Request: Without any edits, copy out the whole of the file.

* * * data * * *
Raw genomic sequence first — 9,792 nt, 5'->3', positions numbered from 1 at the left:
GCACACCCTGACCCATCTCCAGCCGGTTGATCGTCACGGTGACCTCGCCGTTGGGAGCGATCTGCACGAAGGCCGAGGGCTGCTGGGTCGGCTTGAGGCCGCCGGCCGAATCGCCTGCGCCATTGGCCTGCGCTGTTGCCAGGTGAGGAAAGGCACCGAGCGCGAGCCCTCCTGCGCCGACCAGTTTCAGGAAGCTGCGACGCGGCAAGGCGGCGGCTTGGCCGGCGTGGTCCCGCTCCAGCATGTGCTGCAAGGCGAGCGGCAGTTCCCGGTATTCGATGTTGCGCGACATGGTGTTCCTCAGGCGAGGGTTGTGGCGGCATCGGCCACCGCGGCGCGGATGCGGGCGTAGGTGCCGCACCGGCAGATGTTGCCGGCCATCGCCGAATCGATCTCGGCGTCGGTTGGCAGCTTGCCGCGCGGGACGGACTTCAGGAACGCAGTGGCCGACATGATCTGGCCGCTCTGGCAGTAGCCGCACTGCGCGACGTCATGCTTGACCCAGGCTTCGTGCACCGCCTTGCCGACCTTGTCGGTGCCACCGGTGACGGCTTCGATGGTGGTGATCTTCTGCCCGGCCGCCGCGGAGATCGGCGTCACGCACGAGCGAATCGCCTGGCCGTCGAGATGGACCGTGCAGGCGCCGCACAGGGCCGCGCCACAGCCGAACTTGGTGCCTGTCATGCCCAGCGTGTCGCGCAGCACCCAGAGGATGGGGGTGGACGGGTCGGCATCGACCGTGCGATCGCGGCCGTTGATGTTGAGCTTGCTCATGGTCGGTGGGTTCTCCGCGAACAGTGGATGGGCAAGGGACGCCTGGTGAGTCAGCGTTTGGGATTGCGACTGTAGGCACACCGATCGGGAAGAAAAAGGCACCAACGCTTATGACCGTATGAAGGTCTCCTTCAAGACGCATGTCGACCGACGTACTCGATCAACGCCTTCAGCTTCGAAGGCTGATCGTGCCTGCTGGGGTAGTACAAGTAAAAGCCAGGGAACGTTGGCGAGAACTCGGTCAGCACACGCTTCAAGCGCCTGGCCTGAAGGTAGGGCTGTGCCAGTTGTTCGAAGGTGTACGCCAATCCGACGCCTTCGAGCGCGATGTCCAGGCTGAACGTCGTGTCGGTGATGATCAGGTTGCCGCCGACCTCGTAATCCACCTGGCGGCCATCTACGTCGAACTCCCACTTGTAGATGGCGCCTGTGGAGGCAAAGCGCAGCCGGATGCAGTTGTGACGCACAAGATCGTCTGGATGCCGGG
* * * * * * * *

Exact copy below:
Raw genomic sequence first — 9,792 nt, 5'->3', positions numbered from 1 at the left:
GCACACCCTGACCCATCTCCAGCCGGTTGATCGTCACGGTGACCTCGCCGTTGGGAGCGATCTGCACGAAGGCCGAGGGCTGCTGGGTCGGCTTGAGGCCGCCGGCCGAATCGCCTGCGCCATTGGCCTGCGCTGTTGCCAGGTGAGGAAAGGCACCGAGCGCGAGCCCTCCTGCGCCGACCAGTTTCAGGAAGCTGCGACGCGGCAAGGCGGCGGCTTGGCCGGCGTGGTCCCGCTCCAGCATGTGCTGCAAGGCGAGCGGCAGTTCCCGGTATTCGATGTTGCGCGACATGGTGTTCCTCAGGCGAGGGTTGTGGCGGCATCGGCCACCGCGGCGCGGATGCGGGCGTAGGTGCCGCACCGGCAGATGTTGCCGGCCATCGCCGAATCGATCTCGGCGTCGGTTGGCAGCTTGCCGCGCGGGACGGACTTCAGGAACGCAGTGGCCGACATGATCTGGCCGCTCTGGCAGTAGCCGCACTGCGCGACGTCATGCTTGACCCAGGCTTCGTGCACCGCCTTGCCGACCTTGTCGGTGCCACCGGTGACGGCTTCGATGGTGGTGATCTTCTGCCCGGCCGCCGCGGAGATCGGCGTCACGCACGAGCGAATCGCCTGGCCGTCGAGATGGACCGTGCAGGCGCCGCACAGGGCCGCGCCACAGCCGAACTTGGTGCCTGTCATGCCCAGCGTGTCGCGCAGCACCCAGAGGATGGGGGTGGACGGGTCGGCATCGACCGTGCGATCGCGGCCGTTGATGTTGAGCTTGCTCATGGTCGGTGGGTTCTCCGCGAACAGTGGATGGGCAAGGGACGCCTGGTGAGTCAGCGTTTGGGATTGCGACTGTAGGCACACCGATCGGGAAGAAAAAGGCACCAACGCTTATGACCGTATGAAGGTCTCCTTCAAGACGCATGTCGACCGACGTACTCGATCAACGCCTTCAGCTTCGAAGGCTGATCGTGCCTGCTGGGGTAGTACAAGTAAAAGCCAGGGAACGTTGGCGAGAACTCGGTCAGCACACGCTTCAAGCGCCTGGCCTGAAGGTAGGGCTGTGCCAGTTGTTCGAAGGTGTACGCCAATCCGACGCCTTCGAGCGCGATGTCCAGGCTGAACGTCGTGTCGGTGATGATCAGGTTGCCGCCGACCTCGTAATCCACCTGGCGGCCATCTACGTCGAACTCCCACTTGTAGATGGCGCCTGTGGAGGCAAAGCGCAGCCGGATGCAGTTGTGACGCACAAGATCGTCTGGATGCCGGG